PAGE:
Margin Call: The Movie

Was anyone else as disappointed as I was by this piece of shit movie? Despite, understanding the underlying premise of the movie I was still confused as shit with regards to what they found on that USB drive. Also, anyone have an idea of what they were referring to when they said that they were past their historical limits in the past two weeks? Are they talking about volatility?

Obviously, this movie is supposed to portray and instance of how a bank reacted when they found that their MBS was worth shit. Personally, I think they did a bad job explaining what happened. Instead the movie focused on just firing everyone in the movie.

Lastly, what the fuck was that shit between the CEO and demi moore? Way to create some weird shit but then leave the conflict unexplained.

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Comments (47)

Oct 28, 2011 - 12:52pm

The one who wrote the script really didn't have a clue. Was looking forward to this movie, but it really sucked. Especially the end, the movie wasn't worth the effort

Rien à prouver.. neuf quatre
Oct 28, 2011 - 1:51pm

I think it was just that markets had been more volatile the past few weeks than they had been historically (aka in the models).. meaning that a big down day would destroy the bank due to its large exposure.

but agreed. movie sucked

Oct 28, 2011 - 1:53pm

Yeah it was a fairly mediocre movie all said. Not really good, but not WS2 either.

I initially assumed what they found was the breakdown of the Gaussian Copula, but to be honest I'm not sure. It was all purposefully vague I think.

Demi moore was the fall-person.

Jack: They’re all former investment bankers who were laid off from that economic crisis that Nancy Pelosi caused. They have zero real world skills, but God they work hard. -30 Rock
Oct 28, 2011 - 4:01pm

Wow, I'm actually surprised to read all of your reactions. I watched it twice in one day I liked it so much. I actually have a post planned for next week about the dilemma faced by the individual traders in the movie (destroy your career and all your personal and business relationships for $1.4 million in a day - yea or nay?).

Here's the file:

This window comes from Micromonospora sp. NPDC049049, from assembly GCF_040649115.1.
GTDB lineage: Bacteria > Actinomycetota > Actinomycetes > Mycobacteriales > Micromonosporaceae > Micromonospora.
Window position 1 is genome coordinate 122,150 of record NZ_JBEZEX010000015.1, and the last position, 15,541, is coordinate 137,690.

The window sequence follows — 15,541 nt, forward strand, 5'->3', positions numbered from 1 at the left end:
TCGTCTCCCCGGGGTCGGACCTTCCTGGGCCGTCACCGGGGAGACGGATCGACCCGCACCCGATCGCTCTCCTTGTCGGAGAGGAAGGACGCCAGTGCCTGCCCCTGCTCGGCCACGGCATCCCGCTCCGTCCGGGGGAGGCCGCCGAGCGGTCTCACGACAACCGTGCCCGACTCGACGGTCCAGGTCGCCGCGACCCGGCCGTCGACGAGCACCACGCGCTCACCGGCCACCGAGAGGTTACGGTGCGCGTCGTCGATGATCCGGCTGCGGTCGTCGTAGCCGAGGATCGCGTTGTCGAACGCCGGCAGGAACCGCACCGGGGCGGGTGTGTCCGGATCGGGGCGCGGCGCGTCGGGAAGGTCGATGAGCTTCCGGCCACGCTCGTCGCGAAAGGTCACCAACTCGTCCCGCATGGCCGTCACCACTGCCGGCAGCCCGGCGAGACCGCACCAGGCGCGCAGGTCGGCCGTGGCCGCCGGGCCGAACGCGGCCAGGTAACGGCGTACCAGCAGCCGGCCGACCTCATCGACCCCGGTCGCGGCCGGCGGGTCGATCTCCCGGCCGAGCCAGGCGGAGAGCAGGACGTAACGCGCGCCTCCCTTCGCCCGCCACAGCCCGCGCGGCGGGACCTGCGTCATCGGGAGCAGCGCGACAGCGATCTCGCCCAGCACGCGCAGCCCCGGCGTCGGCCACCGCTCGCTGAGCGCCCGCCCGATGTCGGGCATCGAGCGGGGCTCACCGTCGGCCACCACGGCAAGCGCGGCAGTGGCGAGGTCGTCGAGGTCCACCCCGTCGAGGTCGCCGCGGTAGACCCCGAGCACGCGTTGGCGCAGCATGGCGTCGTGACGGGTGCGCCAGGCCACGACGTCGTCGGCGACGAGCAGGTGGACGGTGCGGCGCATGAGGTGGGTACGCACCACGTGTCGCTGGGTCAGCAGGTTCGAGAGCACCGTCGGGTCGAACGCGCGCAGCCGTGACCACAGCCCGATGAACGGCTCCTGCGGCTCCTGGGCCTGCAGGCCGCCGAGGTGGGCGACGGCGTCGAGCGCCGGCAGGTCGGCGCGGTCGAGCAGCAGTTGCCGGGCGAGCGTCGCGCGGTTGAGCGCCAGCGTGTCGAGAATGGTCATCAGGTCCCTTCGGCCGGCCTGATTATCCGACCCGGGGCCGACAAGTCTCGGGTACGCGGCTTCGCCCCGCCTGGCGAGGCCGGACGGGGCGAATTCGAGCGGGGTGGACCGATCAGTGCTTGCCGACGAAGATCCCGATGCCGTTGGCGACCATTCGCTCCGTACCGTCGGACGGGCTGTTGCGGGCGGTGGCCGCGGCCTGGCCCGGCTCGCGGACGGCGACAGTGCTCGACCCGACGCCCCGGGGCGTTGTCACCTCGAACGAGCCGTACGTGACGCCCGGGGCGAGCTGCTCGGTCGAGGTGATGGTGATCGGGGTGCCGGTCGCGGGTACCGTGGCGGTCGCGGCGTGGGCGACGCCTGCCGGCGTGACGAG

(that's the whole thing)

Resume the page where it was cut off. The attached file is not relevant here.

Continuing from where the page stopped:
Sorry guys, I gotta disagree. I really liked this one.

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Oct 28, 2011 - 4:30pm
Edmundo Braverman:
Wow, I'm actually surprised to read all of your reactions. I watched it twice in one day I liked it so much. I actually have a post planned for next week about the dilemma faced by the individual traders in the movie (destroy your career and all your personal and business relationships for $1.4 million in a day - yea or nay?).

Sorry guys, I gotta disagree. I really liked this one.

What did you like in the movie? Am I missing some subcontext? Apart from actually showing what a trading floor actually looks like, I found this movie both shallow and pedantic.

Best Response
Oct 28, 2011 - 4:41pm

Maybe it's just because I'm older and I've known all the characters in real life. Kevin Spacey's character was my first manager: older, desperate to believe his life hasn't been a waste, making millions but with no family life. Simon Baker's character was my second manager: young, hyper-aggressive, too clever by half. I could go on and on.

Look, we all know what happened in the movie. Hell, it's happening as we speak at MF Global Holdings. Somebody's black box gets away from them, or somebody doesn't account for a black swan, or something else along those lines and the whole thing goes nuclear.

What makes this movie different from the others in the genre is that this one actually shows how the folks in the trenches react to this shit. The manic self-preservation. The pathetic college kids who want nothing more out of life than to become a banker. The older guys who actually accomplished something at some point in their life and then sold it out to work on Wall Street. And it explores everyone's selfish motivations and ultimately asks the question, "Would you fuck everyone else just to save yourself?"

I think it's an important question to ask. If you're looking for a Hollywood movie to to make the Black-Scholes model look like Die Hard, I think you're going to be waiting a long time.